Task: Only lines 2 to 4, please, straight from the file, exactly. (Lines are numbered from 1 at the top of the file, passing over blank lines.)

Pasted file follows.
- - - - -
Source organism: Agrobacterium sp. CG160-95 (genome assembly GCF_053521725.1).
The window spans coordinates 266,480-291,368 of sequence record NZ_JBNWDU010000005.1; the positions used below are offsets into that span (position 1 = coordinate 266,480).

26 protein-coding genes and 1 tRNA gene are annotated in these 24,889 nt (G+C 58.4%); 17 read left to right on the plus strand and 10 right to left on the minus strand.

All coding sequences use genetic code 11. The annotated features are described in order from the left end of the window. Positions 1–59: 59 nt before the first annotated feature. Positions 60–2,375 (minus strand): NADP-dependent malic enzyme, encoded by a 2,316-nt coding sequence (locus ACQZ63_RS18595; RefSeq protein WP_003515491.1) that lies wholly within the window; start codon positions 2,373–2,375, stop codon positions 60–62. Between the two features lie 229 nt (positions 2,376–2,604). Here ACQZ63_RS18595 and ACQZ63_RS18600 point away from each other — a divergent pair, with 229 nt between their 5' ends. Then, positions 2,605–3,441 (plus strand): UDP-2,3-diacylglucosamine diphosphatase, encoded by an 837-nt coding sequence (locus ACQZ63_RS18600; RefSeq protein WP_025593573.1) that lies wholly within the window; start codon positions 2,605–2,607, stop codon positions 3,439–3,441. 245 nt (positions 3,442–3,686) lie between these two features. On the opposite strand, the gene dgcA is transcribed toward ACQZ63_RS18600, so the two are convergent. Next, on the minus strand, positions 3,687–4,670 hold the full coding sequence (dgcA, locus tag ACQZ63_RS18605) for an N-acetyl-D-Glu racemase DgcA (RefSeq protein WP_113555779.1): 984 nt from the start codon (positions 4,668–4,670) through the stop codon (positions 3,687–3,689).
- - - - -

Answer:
The window spans coordinates 266,480-291,368 of sequence record NZ_JBNWDU010000005.1; the positions used below are offsets into that span (position 1 = coordinate 266,480).

26 protein-coding genes and 1 tRNA gene are annotated in these 24,889 nt (G+C 58.4%); 17 read left to right on the plus strand and 10 right to left on the minus strand.

All coding sequences use genetic code 11. The annotated features are described in order from the left end of the window. Positions 1–59: 59 nt before the first annotated feature. Positions 60–2,375 (minus strand): NADP-dependent malic enzyme, encoded by a 2,316-nt coding sequence (locus ACQZ63_RS18595; RefSeq protein WP_003515491.1) that lies wholly within the window; start codon positions 2,373–2,375, stop codon positions 60–62. Between the two features lie 229 nt (positions 2,376–2,604). Here ACQZ63_RS18595 and ACQZ63_RS18600 point away from each other — a divergent pair, with 229 nt between their 5' ends. Then, positions 2,605–3,441 (plus strand): UDP-2,3-diacylglucosamine diphosphatase, encoded by an 837-nt coding sequence (locus ACQZ63_RS18600; RefSeq protein WP_025593573.1) that lies wholly within the window; start codon positions 2,605–2,607, stop codon positions 3,439–3,441. 245 nt (positions 3,442–3,686) lie between these two features. On the opposite strand, the gene dgcA is transcribed toward ACQZ63_RS18600, so the two are convergent. Next, on the minus strand, positions 3,687–4,670 hold the full coding sequence (dgcA, locus tag ACQZ63_RS18605) for an N-acetyl-D-Glu racemase DgcA (RefSeq protein WP_113555779.1): 984 nt from the start codon (positions 4,668–4,670) through the stop codon (positions 3,687–3,689).